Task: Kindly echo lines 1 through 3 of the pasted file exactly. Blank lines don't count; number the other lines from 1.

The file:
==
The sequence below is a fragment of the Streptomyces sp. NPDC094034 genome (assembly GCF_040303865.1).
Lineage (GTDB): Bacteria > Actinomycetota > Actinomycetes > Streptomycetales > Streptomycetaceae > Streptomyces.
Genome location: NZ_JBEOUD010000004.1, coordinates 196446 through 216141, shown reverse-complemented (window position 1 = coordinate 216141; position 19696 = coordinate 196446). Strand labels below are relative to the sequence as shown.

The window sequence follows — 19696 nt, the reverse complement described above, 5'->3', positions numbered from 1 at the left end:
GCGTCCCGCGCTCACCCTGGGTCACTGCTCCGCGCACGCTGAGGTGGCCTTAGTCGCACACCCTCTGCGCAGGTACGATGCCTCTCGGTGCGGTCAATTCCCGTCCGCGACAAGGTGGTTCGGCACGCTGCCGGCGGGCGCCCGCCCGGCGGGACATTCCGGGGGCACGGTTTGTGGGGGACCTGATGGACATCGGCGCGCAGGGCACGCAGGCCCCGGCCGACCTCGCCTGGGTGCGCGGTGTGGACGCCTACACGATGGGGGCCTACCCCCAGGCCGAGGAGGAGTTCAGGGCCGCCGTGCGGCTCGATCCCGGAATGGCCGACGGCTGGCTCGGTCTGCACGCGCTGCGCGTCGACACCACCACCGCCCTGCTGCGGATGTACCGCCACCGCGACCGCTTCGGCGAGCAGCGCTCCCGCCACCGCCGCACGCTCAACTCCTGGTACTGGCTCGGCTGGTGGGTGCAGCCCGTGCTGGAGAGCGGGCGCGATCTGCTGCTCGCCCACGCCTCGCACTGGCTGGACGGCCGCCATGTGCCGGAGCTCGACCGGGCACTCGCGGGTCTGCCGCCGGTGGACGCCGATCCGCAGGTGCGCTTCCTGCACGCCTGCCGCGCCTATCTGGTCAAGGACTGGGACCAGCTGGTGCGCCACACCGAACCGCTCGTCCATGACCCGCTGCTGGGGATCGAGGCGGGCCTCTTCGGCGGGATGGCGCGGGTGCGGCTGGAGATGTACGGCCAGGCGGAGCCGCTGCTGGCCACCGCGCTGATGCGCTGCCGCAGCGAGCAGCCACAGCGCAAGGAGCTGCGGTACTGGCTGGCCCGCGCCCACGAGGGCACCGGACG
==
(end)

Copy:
The sequence below is a fragment of the Streptomyces sp. NPDC094034 genome (assembly GCF_040303865.1).
Lineage (GTDB): Bacteria > Actinomycetota > Actinomycetes > Streptomycetales > Streptomycetaceae > Streptomyces.
Genome location: NZ_JBEOUD010000004.1, coordinates 196446 through 216141, shown reverse-complemented (window position 1 = coordinate 216141; position 19696 = coordinate 196446). Strand labels below are relative to the sequence as shown.